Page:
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Stanley Sagov is a dazzling jazz pianist and composer who is skilled on a number of other musical instruments and who is also skilled with surgical instruments, as he simultaneously has a full time career as a medical doctor. He constantly amazes his colleagues in both music and in medicine with his ability to lead such an intense dual life both as a physician and as a musician. Dr. Sagov is again releasing a new CD but he produces enough music to fill the contents of a full CD almost every month in his home studio. Sagov is also a top notch photographer who shoots nature, people and places with the eyes of an unusually sensitive personality. Born in Cape Town, South Africa in 1944 to a Jewish family that had immigrated there to escape the chaos and anti-Semitism that followed the Russian Revolution, the young Sagov grew up in the midst of the horrid South African regime of Apartheid and its resulting police state. The young boy was born with Gordon’s Syndrome, an extremely rare genetic disorder which can cause club feet, cleft palate, dysplasia of the hip and also thumb in palm deformity. He suffered greatly as he was forced to endure the horrors of sixteen different surgeries in London, New York and Boston during his first 13 years to help correct various deformities. At school he was stigmatized and teased by other boys because of his awkward gait and the necessity of wearing leg irons for many years. Marked by this great difficulty, he had a sudden insight at an early age. “Nobody really dies in jazz, Miles, Dizzy, Ellington, John Coltrane, Charlie Parker, Louis Armstrong, Thelonious Monk, Bill Evans, they’re all really still so alive!” Stanley Sagov STANLEYSAGOV Sagov Bio 2011 2 “This was not my fault,” says Sagov, “Suddenly there was a realization about this around age 9. I remember walking uphill from a violin lesson one day and suddenly understanding the parallel between my being stigmatized for looking unusual and the terrible way that black people in South Africa were being treated by whites. How could others think that this was something that I had willed or caused and for which I should be blamed?” It is actually a genetic disease affecting both my daughters and my grand daughter. “No one in my family played music professionally though my mother dabbled in it a bit, but when I was age six, I suddenly asked to play the violin. I have no idea why I did this! I was a bad but enthusiastic violinist! I remember wearing a British school uniform with a dark jacket and gray pants in the winter and riding on the top level of the English style double-decker buses with my quarter-sized violin. I had leg irons on because of the multiple surgeries and I must have been a strange sight.” “I always felt a kinship with the black people of my country. The Passover story with its themes of being strangers in a strange land and needing to be freed from slavery and oppression and the cruelty and mass murder of my fellow Jews and family members in anti-semitic Europe resonated with my perceptions of the unjust society in which I was living. All white people in South Africa had servants, even if you were extremely poor and on welfare, you had servants. Our servants would carry me around and take care of me and I sensed a kind of nobility about the Bantu people in Cape Town. They had a lot of pride. In those days [the ‘50s] there were so many more black people than white. The ratio was about 4 to 1.” Cape Town was the legislative capital and in those days there were only three white members of parliament who strenuously opposed the ruling nationalist party.. One of them came to stay with the Sagov family during the 6 month legislative session every year and had a great impact on the young Stanley. “Suddenly there was a realization . . . how could others think that this was something I had willed or caused and for which I should be blamed?” I sensed a kind of nobility about the Bantu people . . . STANLEYSAGOV 2011 I was listening to folks like John Henry, Leadbelly and Big Bill Broonzy. I was crazy for Lonnie Donegan. Soon I was hooked on the guitar and was playing homage to the Chicago blues men and English skiffle music. 3 His name was Leo Lovell and he played ukulele. Soon, he taught Stanley how to play the instrument. This led to his purchase of a guitar on the way to England for another surgery. “I was immobilized for a long time in England and there was blues revival happening there even before it really took hold in America. I was listening to folks like John Henry, Leadbelly and Big Bill Broonzy. I was crazy for Lonnie Donegan. Soon I was hooked on the guitar and was playing homage to the Chicago blues men and English skiffle music. When I went back to South Africa, I brought this music with me.” “Back in Cape Town I remember that I auditioned for a band and I was wearing studs on my jeans. They liked me so I began playing with this very popular group called the High Five Plus Two. We played Fats Domino tunes, Little Richard and Jerry Lee Lewis titles and stuff by Buddy Holly and the father of rock & roll, Chuck Berry.” “In a local band competition an R&B band led by a guy named Morris Goldberg who played reeds, won. Later Goldberg went on to play with Hugh Masakela and on the Graceland album tour with Paul Simon. So, when our band’s piano player got sick, I picked up the piano and learned how to play those hip R&B licks in our band.” “My sister liked jazz and also my parents were listening to Django Rheinhardt, Duke Ellington, Lionel Hampton and Glenn Miller, so I was exposed to lots of jazz at home as well as to the music of the African penny whistles on the street. I heard the exciting music of the Black Township, this was Mbakanqga and Kwela music.” By age 16, Sagov met a jazz bass player who was a romantic charismatic character; his name was George Kussel and he led the teen fully into the jazz world. “The jazz scene in South Africa was a scene in the country that was strikingly integrated and different from the rest of life there. It was a life of beat philosophy, drugs like marijuana, sex and jazz. (naturally we also never inhaled!) This amazing music represented the fusion of European and Black cultures. This was an unusual niche in the apartheid society in which blacks and whites could reach out to one another. It was multicultural SOUL. It wasn’t about ‘it’s a black thing and you wouldn’t understand it.’ The jazz scene was always integrated in South Africa. It was a statement that said ‘we aren’t a part of this Apartheid thing.’ There was sex across the color bar, and clubs that were openly integrated even in the face of it being totally illegal. Part of why it was sanctioned however is because the government was also using these jazz clubs as locations where they could spy on people, as many in attendance were real radicals and revolutionaries.” “The music was great. Stan Getz, Bud Shank and John Mehegan came and toured. This was the ’50s and early ‘60s. They told us that we were creating the only jazz outside America that was REALLY jazz. Many of the same elements of race, social protest, suffering and pressing through racism were the same as they had been in America. Grass-roots Political resistance efforts were happening at that time and people were coming together around those themes as artists.” “Dollar Brand (Abdullah Ibrahim), Chris McGregor, Kippie Moeketsi, Dennis Mpali, Dudu Pukwana, Todd Matshikisa, Early Mbuzi, Martin Mgajima, Winston Manququo, Johnny Gertse, Monty Weber, Chris Schilder, Midge Pike, Cecil Barnard (Hotep), Basil Moses, Hugh Masekela and Miriam Makeba were some of my heroes at that time. I got to play with all of these amazing people and they would come and visit at my home as well. I always had sessions going on with jazz people. This was striking because it had such a social, spiritual and integrationist agenda around the music.” “I saw jazz as an oasis. Dollar Brand was such a brilliant player and actor. There was this amazing club called the Vortex which was owned by an Indonesian guy with incredible dope and good food and the music there was always very, very powerful. Sometimes Dollar would be playing and there was so much black humor in the society there . . . there was a deep feeling of implacable forces of oppression on one level, but we were young and simply into the music.
Our mix of African and American jazz elements had the power behind it and Dollar would perform satirical guerilla theatre, skits, poetry and always his deeply soulful and swinging music.” I was immobilized for a long time in England and there was a blues revival happening . . . STANLEYSAGOV 2011 “The jazz scene in South Africa was a scene in the country that was strikingly integrated and different from the rest of life there.” “I saw jazz as an oasis.” 4 “These years as a teenager were wild years for me. I had a fling with an Indian woman, which was totally illegal. One day when my parents were away in Europe, my sister and I had one of our open jam sessions. By morning the house was filled with musicians sleeping everywhere and I was in bed with Aisha. Then my aunt showed up unexpectedly, checked all this out, phoned my parents and the next thing I knew, my sister and I had to live with my aunt till my parents returned!” One night a wild jazz guy named Bob Tizard who played bass and trombone decided I needed to learn how to play “Perdido” and so we stayed up all night playing in a trio with Don Stegman on drums from 1 am to 7 am until I finally got it and could keep track of the 32 bar song form with cyclical changes and improvise on something other than the blues..” While all this jazz life was going on, the young Stanley Sagov was also heavily influenced by medicine, as he’d been in and out of hospitals for most of his life with all the terrible surgeries to correct his club feet. Throughout high school he played music but he was equally drawn to science. Rebellious in high school, still he received high grades. There was never any pressure from his family to become a physician, but because he’d experienced so much surgery, he had met lots of MDs and was drawn to the profession. At age 13, he went to England for several operations there and met a great Harley Street surgeon known as Dennis Browne who headed up very formal tours of the hospital dressed in striped pants and tails. Dennis Browne was a famous orthopedist who was subsequently Knighted by the Queen for his work and he took a liking to the young Stanley. Sir Dennis wrote to him through medical school and he asked him to study and come to work with him in London. Stanley also was inspired by several uncles who were prominent physicians in Cape Town who were also very important in his choice of a medical career. In addition, Sagov had evolved a dee p under standing about how Apartheid was so oppressive to people of color and how that affected the death rate in rural areas of South Africa. In those days, 50% of black children perished by the age of five years old in rural areas. The life expectancy was essentially plotted against the color of one’s skin and even by the depth of the pigment. As a doctor, Stanley could see how unfair the society was based simply on medical outcomes. He wanted to make a difference. So, in 1962, Stanley decided that he would attend University of Cape Town to study medicine. “At this time I was still playing in clubs and had moved from guitar to piano. Just before going to the university, I had the feeling that I really wanted to know more about harmony and counterpoint. The Juritz family had moved in next door and the husband was a professor of physics who also played first rate bassoon and harpsichord with the Cape Town Symphony.” “We became amazing friends. Here I was, a seventeen year old Jewish boy hanging out with a patrician musician named John Juritz. We had a great affinity and he taught me recorder and introduced me to my first oboe teacher. We formed a group that played baroque chamber music., I learned a lot about classical music from this saturation experience and played oboe in an orchestra and opera company at the University of Cape Town. He was a very important part of my musical career. Even as I was studying medical journals I also read through every page of Grove’s Dictionary of Music; I wanted to learn everything about the subject and I was all over the map musically all the while studying medicine to the hilt as well.” “I wanted the music, but at the same time I wanted to have a good impact on people who had such terrible medical care in the black townships outside of Cape Town. As a trainee, I became skilled at re-hydrating scores of patients in our well equipped hospital. They’d walk in looking like death and leave looking pretty well, but then they might die a week later from something as simple a s c h i c k e n p o x o r m e a s l e s o r gastroenteritis. I could take care of black people but black medical students were not allowed to see white patients. That was how insane the conditions were there for medical students and doctors then.” “In the black townships there was an amazing music scene. Though black people were not considered citizens in South Africa, they were given 13% of the land, usually the least arable land and they were only allowed to be in South Africa as workers. The townships were essentially ghetto compounds with thousands of segregated people living just 12 to 15 miles out of town and all of them either walking or taking buses to work in the city every day. In order to go into a township, you had to have papers and report to the police to tell them where you were going and why. I went every week to perform with the musicians and never reported to anyone but I never felt afraid. I knew that my black friends would always take care of me. It was such a police state. I’d go every week, perform in concerts and then take musicians home in my car. Sometimes there would be riots in the township, but they’d put me behind a piano and protect me.” “I worked in the townships as a doctor as well. As a senior med student I always had the need to do medicine AND music. I always gave equal time to music as I did to medicine. It took a lot of energy, but I had a real NEED to do and have both in my life. I was always totally prepared every day for school and I never crammed. I was a disciplined student by day but also a mad man at night! We had block parties, with music playing all the time and we’d even bring in huge grape trees and have these Bacchanalian orgies! Once we got arrested and I was taken before the university council! The STANLEYSAGOV 2011 5 “There was this element of desperate gaiety and the flouting of authority in my life but I was always a diligent medical student.” Stanley Sagov university issued a public edict that I was not allowed to go to parties!” “There was this element of desperate gaiety and the flouting of authority in my life but I was always a diligent medical student.” “I got into the jazz scene in Johannesburg as well through a connection with South African born pianist Chris McGregor who had been playing in a band for the show,”Sponono.” This show followed the groundbreaking jazz opera King Kong, the story of an African boxer who was a tragic hero and this show also spawned a lot of other musicals. Miriam Makeba was in King Kong. Chris also recorded a very important big band album at the Castle Lager sponsored the area jazz festival . It mixed jazz with Black Township music and documented our unique South African synthesis of the tradition. I had the heady privilege of playing with many of the musicians who were part of this era and this ushered me further into the African jazz experience. “The music was a hot, heady mixture and some rich white people who’d be, in a certain way, slumming, by inviting us over to their very courtly upper crust houses enjoyed the music and blacks and whites would play together. This was totally illegal. Sometimes I’d sleep over in Soweto which was also illegal but I always felt protected by my relationship with the musicians and the spirit of the music.” “In the black townships there was an amazing music scene.” STANLEYSAGOV 2011 6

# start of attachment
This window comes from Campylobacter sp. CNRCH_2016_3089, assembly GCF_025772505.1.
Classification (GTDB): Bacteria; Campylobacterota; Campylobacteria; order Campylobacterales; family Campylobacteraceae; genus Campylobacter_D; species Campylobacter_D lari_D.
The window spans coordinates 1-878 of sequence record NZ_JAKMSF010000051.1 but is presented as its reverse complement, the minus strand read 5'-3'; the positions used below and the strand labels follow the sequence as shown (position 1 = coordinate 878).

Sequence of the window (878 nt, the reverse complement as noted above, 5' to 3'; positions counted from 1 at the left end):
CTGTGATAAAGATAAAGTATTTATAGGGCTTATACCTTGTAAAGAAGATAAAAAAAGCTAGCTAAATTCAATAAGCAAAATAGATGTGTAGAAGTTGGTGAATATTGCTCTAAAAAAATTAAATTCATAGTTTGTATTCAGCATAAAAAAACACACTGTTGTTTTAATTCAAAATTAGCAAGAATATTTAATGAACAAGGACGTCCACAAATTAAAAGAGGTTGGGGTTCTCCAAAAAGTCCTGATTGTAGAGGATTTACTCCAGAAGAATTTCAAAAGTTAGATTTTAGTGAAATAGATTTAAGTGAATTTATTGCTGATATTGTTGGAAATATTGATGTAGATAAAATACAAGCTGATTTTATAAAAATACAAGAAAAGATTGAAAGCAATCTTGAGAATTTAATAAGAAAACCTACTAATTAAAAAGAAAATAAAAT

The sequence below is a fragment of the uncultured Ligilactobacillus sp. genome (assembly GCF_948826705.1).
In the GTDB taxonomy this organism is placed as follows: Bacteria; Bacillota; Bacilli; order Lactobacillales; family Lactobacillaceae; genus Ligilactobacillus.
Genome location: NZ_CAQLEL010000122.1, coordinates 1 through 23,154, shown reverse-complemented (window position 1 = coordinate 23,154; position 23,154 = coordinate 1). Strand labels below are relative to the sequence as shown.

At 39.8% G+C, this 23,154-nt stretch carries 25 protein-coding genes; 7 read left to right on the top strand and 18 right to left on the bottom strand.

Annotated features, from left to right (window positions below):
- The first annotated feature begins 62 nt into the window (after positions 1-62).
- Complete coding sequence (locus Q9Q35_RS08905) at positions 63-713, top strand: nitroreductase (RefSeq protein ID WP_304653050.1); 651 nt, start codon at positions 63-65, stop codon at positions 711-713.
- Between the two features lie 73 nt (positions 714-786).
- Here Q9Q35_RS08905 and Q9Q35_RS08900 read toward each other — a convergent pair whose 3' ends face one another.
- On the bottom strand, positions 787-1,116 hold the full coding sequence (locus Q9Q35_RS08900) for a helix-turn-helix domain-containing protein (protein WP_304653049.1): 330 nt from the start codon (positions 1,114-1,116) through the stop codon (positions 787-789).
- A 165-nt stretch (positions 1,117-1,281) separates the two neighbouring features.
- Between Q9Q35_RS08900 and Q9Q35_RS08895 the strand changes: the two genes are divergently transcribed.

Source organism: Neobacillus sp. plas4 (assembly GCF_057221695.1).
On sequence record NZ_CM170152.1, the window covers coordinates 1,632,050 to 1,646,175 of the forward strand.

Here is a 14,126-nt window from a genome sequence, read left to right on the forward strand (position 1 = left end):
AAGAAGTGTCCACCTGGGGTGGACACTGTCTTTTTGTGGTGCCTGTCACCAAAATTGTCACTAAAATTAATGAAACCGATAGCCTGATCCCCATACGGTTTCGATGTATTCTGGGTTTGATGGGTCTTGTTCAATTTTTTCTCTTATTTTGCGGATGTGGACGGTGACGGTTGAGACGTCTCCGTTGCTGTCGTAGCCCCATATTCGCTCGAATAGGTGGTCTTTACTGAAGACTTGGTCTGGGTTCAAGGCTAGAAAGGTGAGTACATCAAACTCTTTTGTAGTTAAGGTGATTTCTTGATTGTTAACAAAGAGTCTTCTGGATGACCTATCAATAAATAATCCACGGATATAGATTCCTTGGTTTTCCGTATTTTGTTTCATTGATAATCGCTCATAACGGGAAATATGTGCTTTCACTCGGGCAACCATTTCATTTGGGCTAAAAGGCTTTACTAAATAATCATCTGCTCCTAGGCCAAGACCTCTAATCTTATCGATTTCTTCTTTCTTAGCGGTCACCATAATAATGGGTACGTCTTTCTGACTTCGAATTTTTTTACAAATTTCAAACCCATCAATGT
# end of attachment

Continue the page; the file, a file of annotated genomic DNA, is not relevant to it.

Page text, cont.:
“In 1967, I went to London and there, through my London family, I met Cleo Laine and John Dankworth, two of the big jazz stars of that time. Cleo told me to look up jazz singer Sheila Jordan when I got to New York and after three weeks of phone tag I finally got lucky. She took me under her wing and introduced me to all the jazz greats of the era including Ornette Coleman, George Russell, Jaki Byard, Elvin Jones, Roland Kirk, Jimmy Garrison, Charles Moffet, Ted Curson, Howard McGhee, Booker Ervin, Billy Hart and so many others. I had moved to New York after having taken the medical exams in South Africa and immediately went to work at Bellevue Hospital, Grasslands Hospital and New York Hospital and all the while I was playing at night in clubs like Slugs and the Village Vanguard, The Village Gate, Pooky’s Pub and Musart with many of my newly found jazz friends that Sheila had introduced me to. Some of the people who saw me at the clubs ended up in my care at Bellevue and they wondered if I really knew what I was doing as they’d seen me as a jazz musician the night before!” “The music was inspiring me so much and I knew that I wanted to learn still more, especially about jazz. Around that time I heard that Gunther Schuller was starting a jazz division at New England Conservatory of Music in Boston, so I applied to the school and after two auditions and letters of recommendation from Bill Evans and Ted Curson, I was accepted in the jazz department. I moved to Boston and I was surprised to find out that although I was a jazz piano major, they had no piano teacher for me! I protested and they asked who I would like to have so I suggested some of the great players I’d heard in New York, like Bill Evans, Oscar Peterson, Hank Jones , Roland Hanna , John Lewis or Jaki Byard.” “Gunther said ‘OK, we’ll get one of those people for you. In the meantime I studied with classical piano teachers who taught me the correct fingering and hand positions that I’d never learned. I practiced carefully for three months and then the school flew me to New York weekly to study with the great Jaki Byard. After a few weeks, other students heard about this and so the school decided to fly Jaki to Boston on a weekly basis to teach several students at NEC.” “During my time at NEC I was also holding down positions as a physician at Harvard University Health Services, the student medical center at MIT and I was even the prison physician at Walpole Prison. I also moonlighted at various emergency rooms and in intensive care units. Again, I always needed to balance the rigors of medicine with those of music. I had a wife and family at this time as well.” “I put together a band called “Sagov” and it featured trumpeter Stanton Davis and drummer Anton Fig, both classmates at NEC at the time. We opened for Gary Burton at one point and the famous jazz manager and booking agent Ted Kurland offered us a deal to go on the road and record. It was, for the music business, a pretty good deal, but in contrast to the steadiness and security of my medical career and in thinking about my wife and child, it seemed impossible to take the on challenges of touring.” “I never expected to stay in Boston after my stint at NEC but I found New York to be a ‘cutting contest’ which was very harsh, almost racism in reverse. I was sympathetic to the reason for this, but really preferred the camaraderie of playing with musicians like I had done in South Africa and in Boston. I’m somewhat wistful about those choices now but I feel now like having my high tech studio with all the latest gear enables me to keep my chops up and write music. I now produce about a CD’s worth of music per month in my mini studio, playing all the instruments myself.” “I’m idealistic about music. Jazz is a bridge between races. Neither could exist without the other. Jazz is a very unique music and rock and roll exists only because of it. It’s a mixture of European influences with sophisticated African rhythms and it’s a discourse, a conversation that is going on that can only happen in the moment, in real time. It’s being open to each other, in a creative context in which everyone is winning.” I was a disciplined student by day but also a mad man at night! STANLEYSAGOV 2010 7 “The title of my 2008 CD was L o o k i n g F o r w a r d t o Remembering The Future. That’s what came up with this album . . . it’s music that in a way, compared to music I’ve played, is pretty serene, reflective, drawing on tradition, but still fresh. It’s got its own group feel. It has eclectic openness to all that is in this place, at this moment. The meaning of the title has to do with the fact that by the time you and I know anything, it’s already over. We’re never in the present because it’s already over. We’re operating as if it’s now, but in truth, it’s already over. So, in jazz, we’re remembering that note that’s over and responding to that and the irresistible drive to get to the next moment. Jazz is a sexy mix of head and heart, and in order to experience a bit of now, you have to be impelled by the future oriented momentum of the music. It’s like making love with the other musicians in real time right in front of all of our audience. Nobody really dies in jazz, Miles, Dizzy, Ellington, John Coltrane, Charlie Parker, Louis Armstrong, Thelonious Monk, Bill Evans, they’re all really still so alive in our passionate resonance to remember them and anticipate and make the next possible musical gesture happen right now!” S TA N L E Y S A G OV & T h e Remembering The Future Jazz Band is a bunch of grizzled jazz veterans who never really grew up, still love to play the music and want to share that experience in the moment of creation with YOU!! “I’m idealistic about music. Jazz is a bridge between races. Neither could exist without the other. Jazz is a very unique music and rock and roll exists only because of it.” Stanley Sagov